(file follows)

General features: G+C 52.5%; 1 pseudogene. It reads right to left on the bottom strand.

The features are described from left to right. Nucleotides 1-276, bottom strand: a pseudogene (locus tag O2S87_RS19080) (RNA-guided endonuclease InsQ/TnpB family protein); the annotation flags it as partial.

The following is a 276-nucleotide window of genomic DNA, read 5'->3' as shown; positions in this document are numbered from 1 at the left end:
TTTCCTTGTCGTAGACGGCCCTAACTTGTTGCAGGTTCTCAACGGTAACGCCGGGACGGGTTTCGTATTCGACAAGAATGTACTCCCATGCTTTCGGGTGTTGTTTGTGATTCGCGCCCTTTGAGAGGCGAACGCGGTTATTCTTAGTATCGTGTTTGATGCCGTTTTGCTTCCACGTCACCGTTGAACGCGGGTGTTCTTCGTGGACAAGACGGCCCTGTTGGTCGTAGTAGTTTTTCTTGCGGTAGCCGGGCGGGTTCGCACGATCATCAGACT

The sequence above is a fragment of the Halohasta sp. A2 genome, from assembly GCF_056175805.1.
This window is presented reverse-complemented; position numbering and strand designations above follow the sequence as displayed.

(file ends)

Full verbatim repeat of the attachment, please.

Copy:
General features: G+C 52.5%; 1 pseudogene. It reads right to left on the bottom strand.

The features are described from left to right. Nucleotides 1-276, bottom strand: a pseudogene (locus tag O2S87_RS19080) (RNA-guided endonuclease InsQ/TnpB family protein); the annotation flags it as partial.

The following is a 276-nucleotide window of genomic DNA, read 5'->3' as shown; positions in this document are numbered from 1 at the left end:
TTTCCTTGTCGTAGACGGCCCTAACTTGTTGCAGGTTCTCAACGGTAACGCCGGGACGGGTTTCGTATTCGACAAGAATGTACTCCCATGCTTTCGGGTGTTGTTTGTGATTCGCGCCCTTTGAGAGGCGAACGCGGTTATTCTTAGTATCGTGTTTGATGCCGTTTTGCTTCCACGTCACCGTTGAACGCGGGTGTTCTTCGTGGACAAGACGGCCCTGTTGGTCGTAGTAGTTTTTCTTGCGGTAGCCGGGCGGGTTCGCACGATCATCAGACT

The sequence above is a fragment of the Halohasta sp. A2 genome, from assembly GCF_056175805.1.
This window is presented reverse-complemented; position numbering and strand designations above follow the sequence as displayed.